Although staging an executive intervention may seem extreme, one need not look far to see how quickly a leader’s misadventures with drugs or alcohol can become a social media fiasco, causing lasting damage to the reputations of both the executive and the organization. Consequently, for an organization concerned about its leader’s substance abuse, the executive intervention may present an appealing option to address the problem before it becomes a full-blown crisis.

Lawyers with clients considering this unconventional approach will certainly want to encourage the client to consult with a substance-abuse expert as to whether an intervention is advisable from a clinical perspective. From a legal perspective, clients will also need to understand the unique legal risks involved in conducting an intervention in the workplace setting.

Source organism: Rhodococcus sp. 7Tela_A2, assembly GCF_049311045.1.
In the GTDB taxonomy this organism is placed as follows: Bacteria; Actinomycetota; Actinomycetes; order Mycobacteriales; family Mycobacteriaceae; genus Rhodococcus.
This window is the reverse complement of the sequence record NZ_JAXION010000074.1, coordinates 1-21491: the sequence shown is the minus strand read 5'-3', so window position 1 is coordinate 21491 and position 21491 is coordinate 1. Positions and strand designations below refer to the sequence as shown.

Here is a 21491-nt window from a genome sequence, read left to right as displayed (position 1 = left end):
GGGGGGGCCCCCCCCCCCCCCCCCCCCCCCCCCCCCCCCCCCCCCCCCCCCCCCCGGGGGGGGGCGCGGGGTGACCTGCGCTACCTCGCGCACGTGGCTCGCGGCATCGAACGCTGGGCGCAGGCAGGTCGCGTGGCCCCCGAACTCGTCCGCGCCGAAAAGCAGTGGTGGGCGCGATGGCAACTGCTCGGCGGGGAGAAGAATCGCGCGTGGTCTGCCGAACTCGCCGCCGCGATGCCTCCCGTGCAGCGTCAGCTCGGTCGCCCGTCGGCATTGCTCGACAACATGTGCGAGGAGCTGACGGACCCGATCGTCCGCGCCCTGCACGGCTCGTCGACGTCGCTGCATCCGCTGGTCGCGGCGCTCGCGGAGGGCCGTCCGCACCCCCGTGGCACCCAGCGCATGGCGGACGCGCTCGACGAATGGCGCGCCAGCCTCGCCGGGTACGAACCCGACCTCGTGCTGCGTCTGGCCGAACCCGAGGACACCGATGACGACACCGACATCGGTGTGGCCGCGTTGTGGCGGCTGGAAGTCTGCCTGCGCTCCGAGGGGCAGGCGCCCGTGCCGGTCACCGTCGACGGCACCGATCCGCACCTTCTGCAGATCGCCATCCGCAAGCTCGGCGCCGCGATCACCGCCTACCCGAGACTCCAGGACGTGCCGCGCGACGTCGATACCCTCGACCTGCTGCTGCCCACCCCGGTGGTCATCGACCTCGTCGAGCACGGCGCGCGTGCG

At the outset, it is clear that taking no action, or ineffective action, to address an executive’s substance abuse entails its own set of legal risks. Officers and/or board members may have an affirmative legal duty to protect the organization and its shareholders from the acts or omissions of the troubled executive. Among other chilling possibilities, their inaction could expose the organization – and, conceivably, officers and board members themselves – to shareholder actions, sexual harassment lawsuits, tort claims alleging vicarious liability or negligent retention, and governmental enforcement actions based on the executive’s neglect of duties.